In turn of the century Paris, Jean Hervey (Pascal Greggory, "La Vie promise, "Son frère") is a man of means whose Thursday night soirees are the choice of many of the chic set. He believes he is living a charmed and happy life until he comes home one afternoon to find a farewell letter from his unfaithful wife, "Gabrielle."

Laura's Review: B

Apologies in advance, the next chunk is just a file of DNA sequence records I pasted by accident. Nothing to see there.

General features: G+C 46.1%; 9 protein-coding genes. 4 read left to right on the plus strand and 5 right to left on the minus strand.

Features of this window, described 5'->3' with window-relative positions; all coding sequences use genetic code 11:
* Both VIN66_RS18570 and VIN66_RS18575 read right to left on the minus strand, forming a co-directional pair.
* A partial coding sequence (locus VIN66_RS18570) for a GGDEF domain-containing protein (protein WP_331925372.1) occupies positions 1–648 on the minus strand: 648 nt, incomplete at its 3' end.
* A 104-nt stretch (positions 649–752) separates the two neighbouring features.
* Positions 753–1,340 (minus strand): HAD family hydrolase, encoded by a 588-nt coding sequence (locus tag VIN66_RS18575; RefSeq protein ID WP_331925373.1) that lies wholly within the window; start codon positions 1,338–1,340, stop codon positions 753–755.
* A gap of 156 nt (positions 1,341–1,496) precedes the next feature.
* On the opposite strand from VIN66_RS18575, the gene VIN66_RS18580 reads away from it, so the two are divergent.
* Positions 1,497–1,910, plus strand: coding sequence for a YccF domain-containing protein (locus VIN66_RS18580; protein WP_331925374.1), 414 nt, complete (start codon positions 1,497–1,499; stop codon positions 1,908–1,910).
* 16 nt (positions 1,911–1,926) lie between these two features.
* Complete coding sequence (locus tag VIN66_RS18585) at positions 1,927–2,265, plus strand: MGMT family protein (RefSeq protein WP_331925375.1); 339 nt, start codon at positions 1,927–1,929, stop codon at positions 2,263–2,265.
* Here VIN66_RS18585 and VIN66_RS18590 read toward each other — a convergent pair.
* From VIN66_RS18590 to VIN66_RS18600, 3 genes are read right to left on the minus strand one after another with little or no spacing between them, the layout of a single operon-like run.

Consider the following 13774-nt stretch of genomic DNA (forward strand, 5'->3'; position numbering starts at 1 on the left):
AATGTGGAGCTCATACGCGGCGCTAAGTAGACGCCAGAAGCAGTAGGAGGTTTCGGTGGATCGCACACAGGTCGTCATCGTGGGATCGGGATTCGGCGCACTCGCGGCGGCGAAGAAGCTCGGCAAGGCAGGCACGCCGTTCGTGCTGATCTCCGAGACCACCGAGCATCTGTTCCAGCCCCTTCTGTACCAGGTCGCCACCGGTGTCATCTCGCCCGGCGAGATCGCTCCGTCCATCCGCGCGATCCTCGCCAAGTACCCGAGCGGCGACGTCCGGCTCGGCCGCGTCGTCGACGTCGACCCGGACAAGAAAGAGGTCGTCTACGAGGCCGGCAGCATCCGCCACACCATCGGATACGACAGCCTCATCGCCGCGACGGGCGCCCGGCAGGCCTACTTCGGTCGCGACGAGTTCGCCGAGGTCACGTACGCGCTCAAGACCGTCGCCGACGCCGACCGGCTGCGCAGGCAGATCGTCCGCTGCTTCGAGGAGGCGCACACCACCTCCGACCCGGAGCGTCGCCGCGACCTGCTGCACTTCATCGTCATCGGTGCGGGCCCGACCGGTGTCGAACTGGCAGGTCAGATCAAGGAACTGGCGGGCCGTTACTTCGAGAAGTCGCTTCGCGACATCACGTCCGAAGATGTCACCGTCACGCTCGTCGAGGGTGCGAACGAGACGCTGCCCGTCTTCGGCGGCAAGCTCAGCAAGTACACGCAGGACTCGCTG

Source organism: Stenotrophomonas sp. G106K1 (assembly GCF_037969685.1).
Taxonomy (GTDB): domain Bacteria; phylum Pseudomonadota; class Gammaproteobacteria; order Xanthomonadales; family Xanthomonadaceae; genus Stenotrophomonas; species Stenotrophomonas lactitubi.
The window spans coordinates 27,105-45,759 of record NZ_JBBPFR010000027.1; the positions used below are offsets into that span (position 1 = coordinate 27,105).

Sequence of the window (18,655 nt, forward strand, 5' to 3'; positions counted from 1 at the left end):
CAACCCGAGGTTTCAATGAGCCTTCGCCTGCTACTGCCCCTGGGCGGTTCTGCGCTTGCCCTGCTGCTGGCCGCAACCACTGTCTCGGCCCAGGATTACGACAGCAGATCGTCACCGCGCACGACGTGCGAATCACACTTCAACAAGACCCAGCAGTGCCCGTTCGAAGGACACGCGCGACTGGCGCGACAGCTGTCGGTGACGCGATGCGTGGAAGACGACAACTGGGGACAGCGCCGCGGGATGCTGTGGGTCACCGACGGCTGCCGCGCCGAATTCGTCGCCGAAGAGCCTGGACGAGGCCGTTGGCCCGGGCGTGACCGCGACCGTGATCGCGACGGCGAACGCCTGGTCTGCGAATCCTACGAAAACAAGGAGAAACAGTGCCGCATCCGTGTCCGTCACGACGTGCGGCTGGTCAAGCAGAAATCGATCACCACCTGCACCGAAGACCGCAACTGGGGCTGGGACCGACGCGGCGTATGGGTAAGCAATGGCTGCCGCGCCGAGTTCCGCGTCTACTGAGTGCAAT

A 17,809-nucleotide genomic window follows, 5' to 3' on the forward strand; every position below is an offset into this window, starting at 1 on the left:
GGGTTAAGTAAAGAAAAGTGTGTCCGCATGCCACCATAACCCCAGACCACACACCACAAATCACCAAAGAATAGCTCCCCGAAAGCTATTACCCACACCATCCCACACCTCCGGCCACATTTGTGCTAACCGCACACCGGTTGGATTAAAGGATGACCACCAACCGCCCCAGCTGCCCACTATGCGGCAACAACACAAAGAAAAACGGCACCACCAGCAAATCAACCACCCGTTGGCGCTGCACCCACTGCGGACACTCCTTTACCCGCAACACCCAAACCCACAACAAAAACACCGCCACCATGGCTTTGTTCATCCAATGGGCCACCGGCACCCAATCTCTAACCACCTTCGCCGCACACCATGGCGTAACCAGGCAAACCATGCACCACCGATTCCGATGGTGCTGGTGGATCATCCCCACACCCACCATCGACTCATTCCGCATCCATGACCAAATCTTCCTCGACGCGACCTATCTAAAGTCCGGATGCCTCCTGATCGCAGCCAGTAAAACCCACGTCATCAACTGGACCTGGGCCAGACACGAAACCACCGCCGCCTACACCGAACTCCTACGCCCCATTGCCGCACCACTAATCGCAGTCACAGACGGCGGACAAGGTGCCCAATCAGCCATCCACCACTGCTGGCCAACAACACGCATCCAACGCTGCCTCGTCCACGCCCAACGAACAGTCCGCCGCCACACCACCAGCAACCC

Director Patrice Chéreau ("Intimacy," "Son frère"), who with cowriter Anne-Louise Trividic ("Intimacy," "Son frère") has adapted the Joseph Conrad novel "The Return," dissects a marriage in two parts, first presenting it from the contented eyes of Jean before thrusting it into a dark and mysterious place when Gabrielle (Isabelle Huppert, "La Vie promise," "I Heart Huckabees") unexpectedly returns home soon after her husband has read her letter. Chéreau opens with a sea of bowler hats and workers' caps on a train platform. Hervey is picked from the bunch as he reflects on his happy life, although he notes that his wife doesn't get much chance to 'play' her intellect. This reverie is filmed in black and white, a device used for interior reflection (note that although the scene is in color and two characters are in conversation, the self searching which takes place between Gabrielle and her maid Yvonne takes place within a black and white bathroom). A beautifully set table is displayed in glorious color, then peopled with dinner guests enchanted by Gabrielle's wit (she certainly can and does play that intellect), tweaking her husband's newspaper editor for containing some many emotions in one body. A guest proffers Rimbaud's reflection that no one can really know another, but Gabrielle declares she doesn't need to, she only needs her husband's companionship. Another reverie from Jean has him recalling meeting his wife, declaring her to be his most prized 'possession' (his words accompanied by a shot of the white marble statues in their foyer), but then his reverie is shattered. He spies the letter and begins to approach it. The camera zooms in on it, then again, then cuts away for a third approach. It's words are magnified over the screen. Gabrielle has left him for another man. But is Jean the innocent victim here? Gabrielle returns, downcast, saying she has made a mistake. Jean vents his anger, then offers forgiveness, which she responds to with laughter. Their struggle continues all evening, through a late dinner, and it is as if they are fighting over the one shared life force between them. He speaks of her veins, her paleness, how he loves the blush on her neck but hates the color tears bring to her face. She talks about how she wanted 'to flow into him like blood' when revealing her first sexual tryst with her lover, the editor Jean feels is 'oily and vengeful.' He barely touches dinner, gesturing for the servants to clear things away while Gabrielle clutches her plate, then continues with hearty appetite. Their ugly confrontation plays out in front of servants and continues to be public when the following evening, a Thursday, finds their house once more filled with guests. A grandly morbid piano recital (by opera singer Raina Kabaivanska) is an appropriate piece of entertainment, as surely must be the marital discord on display for all to see. Chéreau's period chamber drama is engrossing throughout and an interesting accompaniment to his modern day "Intimacy." That film, with its explicit sexual scenes, focused on the affair and kept the dialogue between the couples to a minimum (there was more actual talk between the two men). "Gabrielle," although surprisingly sexual for a period piece, puts the dialogue in the forefront, gradually twisting our sympathies as the characters reveal themselves. Both films feature edgy music, with Fabio Vacchi providing "Gabrielle" an experimental modern classical score. And, in the end, both films suffer slightly from their inability to truly get into the minds of their female protagonists. The great Huppert, though, whose final move is mysterious, if effective, is a joy to watch here and she and Greggory ably define one of those surface marriages that suit individual needs if not a couple's. Claudia Coli is a terrific new presence as Gabrielle's maid Yvonne and the two women's work together provides the film's best scene.